It’s “RMS”. Root Mean Square. It’s a formal electrical engineering measurement that just happens to work out to loudness. So the three audiobook technical measurements are loudness, peak distortion and background noise.
We do warn you after all this you still have to know how to read aloud. There’s no tools to correct that.
Now that I can test clip with this plugin -and pass it - I feel like recording a few of my audiobooks is totally possible
Final question: I have a Blue Yeti USB mic is there any type of portable recorder I can use? I noticed the Zoom recorded only has a XLR input. I really hate to drag around my huge loud laptop. If not, I’m thinking of buying a cheap mini laptop to record on and export audio to an external hard drive. In some cases, the mini laptops ($250) are cheaper than a 4 channel Zoom recorder. Would that work?
Thanks again Koz and the first person who answered me!
Final question: I have a Blue Yeti USB mic is there any type of portable recorder I can use? I noticed the Zoom recorded only has a XLR input.
The USB mic is only going to work with a computer (and you can only use one USB mic at a time). The Yeti Pro has an XLR connection.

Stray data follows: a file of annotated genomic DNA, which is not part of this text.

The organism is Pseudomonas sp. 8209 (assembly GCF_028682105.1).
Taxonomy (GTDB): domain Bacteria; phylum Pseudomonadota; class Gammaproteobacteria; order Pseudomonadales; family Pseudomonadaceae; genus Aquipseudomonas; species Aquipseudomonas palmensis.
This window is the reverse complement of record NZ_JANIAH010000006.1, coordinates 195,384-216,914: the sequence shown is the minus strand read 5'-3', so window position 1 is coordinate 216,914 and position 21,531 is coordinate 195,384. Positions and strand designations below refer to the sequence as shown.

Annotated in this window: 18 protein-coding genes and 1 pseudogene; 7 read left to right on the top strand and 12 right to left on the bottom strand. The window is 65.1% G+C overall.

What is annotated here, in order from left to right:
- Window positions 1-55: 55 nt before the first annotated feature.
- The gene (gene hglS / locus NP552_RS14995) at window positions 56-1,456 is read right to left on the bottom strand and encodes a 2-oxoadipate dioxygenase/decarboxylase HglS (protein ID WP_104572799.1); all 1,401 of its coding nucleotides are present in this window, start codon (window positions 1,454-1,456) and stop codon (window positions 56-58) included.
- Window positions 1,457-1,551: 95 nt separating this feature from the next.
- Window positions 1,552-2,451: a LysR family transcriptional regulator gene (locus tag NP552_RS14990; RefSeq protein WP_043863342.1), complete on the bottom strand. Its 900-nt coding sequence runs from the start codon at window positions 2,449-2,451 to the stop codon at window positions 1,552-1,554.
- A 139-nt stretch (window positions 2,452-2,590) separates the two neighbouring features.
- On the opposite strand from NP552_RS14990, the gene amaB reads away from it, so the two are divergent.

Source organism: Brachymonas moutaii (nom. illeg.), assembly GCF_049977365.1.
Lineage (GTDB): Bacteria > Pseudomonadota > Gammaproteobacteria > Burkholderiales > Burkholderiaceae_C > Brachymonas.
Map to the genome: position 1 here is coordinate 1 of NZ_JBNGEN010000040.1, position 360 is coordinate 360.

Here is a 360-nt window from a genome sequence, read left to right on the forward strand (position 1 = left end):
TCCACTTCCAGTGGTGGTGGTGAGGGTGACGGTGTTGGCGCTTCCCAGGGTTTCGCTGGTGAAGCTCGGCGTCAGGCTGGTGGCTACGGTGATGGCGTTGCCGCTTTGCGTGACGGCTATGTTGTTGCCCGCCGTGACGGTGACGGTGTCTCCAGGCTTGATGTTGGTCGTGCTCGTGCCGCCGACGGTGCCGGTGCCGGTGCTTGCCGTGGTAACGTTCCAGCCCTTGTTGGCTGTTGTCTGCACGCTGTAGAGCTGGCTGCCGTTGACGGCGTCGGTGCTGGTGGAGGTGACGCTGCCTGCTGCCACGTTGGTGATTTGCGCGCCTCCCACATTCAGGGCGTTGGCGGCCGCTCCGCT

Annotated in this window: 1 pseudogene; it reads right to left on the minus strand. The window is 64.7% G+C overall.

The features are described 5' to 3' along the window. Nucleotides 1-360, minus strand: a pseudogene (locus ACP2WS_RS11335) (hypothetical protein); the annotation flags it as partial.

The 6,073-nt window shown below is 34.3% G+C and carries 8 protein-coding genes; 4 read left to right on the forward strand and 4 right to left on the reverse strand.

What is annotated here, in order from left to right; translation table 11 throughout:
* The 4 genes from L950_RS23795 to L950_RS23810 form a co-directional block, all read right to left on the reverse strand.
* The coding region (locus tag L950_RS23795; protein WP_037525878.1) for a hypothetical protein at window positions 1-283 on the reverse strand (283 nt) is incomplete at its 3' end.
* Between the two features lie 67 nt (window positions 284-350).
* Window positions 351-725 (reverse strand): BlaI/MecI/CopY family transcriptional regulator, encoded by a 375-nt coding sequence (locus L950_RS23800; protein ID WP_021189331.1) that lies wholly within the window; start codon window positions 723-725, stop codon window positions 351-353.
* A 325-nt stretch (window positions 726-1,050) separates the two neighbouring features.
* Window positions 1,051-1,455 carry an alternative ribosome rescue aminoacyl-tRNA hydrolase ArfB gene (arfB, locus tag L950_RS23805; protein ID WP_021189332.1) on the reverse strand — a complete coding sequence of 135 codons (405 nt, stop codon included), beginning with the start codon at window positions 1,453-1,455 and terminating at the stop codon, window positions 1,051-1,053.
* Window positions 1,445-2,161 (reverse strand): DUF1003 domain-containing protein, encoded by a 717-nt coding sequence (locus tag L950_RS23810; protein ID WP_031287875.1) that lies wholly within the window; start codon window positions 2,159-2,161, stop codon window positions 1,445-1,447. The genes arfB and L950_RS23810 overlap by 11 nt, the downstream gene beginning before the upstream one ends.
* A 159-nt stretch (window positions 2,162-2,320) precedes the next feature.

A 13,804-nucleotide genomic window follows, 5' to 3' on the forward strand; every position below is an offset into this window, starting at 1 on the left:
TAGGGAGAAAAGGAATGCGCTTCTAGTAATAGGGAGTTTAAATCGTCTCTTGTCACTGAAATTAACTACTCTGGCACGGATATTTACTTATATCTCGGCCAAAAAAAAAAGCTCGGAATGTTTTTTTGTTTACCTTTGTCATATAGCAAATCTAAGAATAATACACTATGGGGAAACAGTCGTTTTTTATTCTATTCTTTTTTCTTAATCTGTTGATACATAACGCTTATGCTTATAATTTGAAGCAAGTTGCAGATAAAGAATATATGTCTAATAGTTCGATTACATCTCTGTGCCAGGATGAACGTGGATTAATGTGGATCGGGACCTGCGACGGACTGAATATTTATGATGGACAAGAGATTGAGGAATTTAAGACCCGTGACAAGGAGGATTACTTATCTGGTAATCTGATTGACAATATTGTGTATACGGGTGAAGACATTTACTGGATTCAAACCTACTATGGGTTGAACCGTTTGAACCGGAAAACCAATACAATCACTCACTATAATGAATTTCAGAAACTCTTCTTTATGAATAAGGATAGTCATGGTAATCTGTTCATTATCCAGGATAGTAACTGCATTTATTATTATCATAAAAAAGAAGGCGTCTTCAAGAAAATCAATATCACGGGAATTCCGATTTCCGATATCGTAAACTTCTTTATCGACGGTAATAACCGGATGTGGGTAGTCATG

But, I assume the Zoom has a built-in mic and it may be perfectly acceptable. You may also be able to get acceptable quality with a smart phone. (In both cases it would be a good idea to use a stand for good-consistent mic-placement.)
I really hate to drag around my huge loud laptop.
That brings-up another issue… Most “problems” are related to acoustics. You need a good-quiet “studio” set-up and you need a consistent setup so you get the same overall sound every time. And for the same reason, you wouldn’t want to record half of the book with the Yeti and the other half with the Zoom mic.
If not, I’m thinking of buying a cheap mini laptop to record on and export audio to an external hard drive. In some cases, the mini laptops ($250) are cheaper…
A small laptop should work as long as it’s running Windows.
Many people found the built-in Zoom microphones work measurably better than the XLR connection, no matter which microphone you plug in.
So no, you don’t need to lug the whole computer hoo-haa along with you to make a good recording. There was a radio show that worked around an experienced voice performer who locked herself into a hotel closet…and left the recorder running. The tiny, stand-alone recorder.
Do you have an iPhone?
The only shortcoming I found so far is the good quality sound recorder APP insists on creating CAF (Core Audio Files) and nobody can open them.
Do you have a different phone? Does it have a good quality recorder?
In my case, Voice Memo is the software with moderate distortion caused echo cancellation and noise reduction, but you can get the free Music Memo which has no such restrictions.
It could be argued a Windows machine is one of the worst ways to record a voice because of all the other things Windows is doing during the show, over and above being noisy.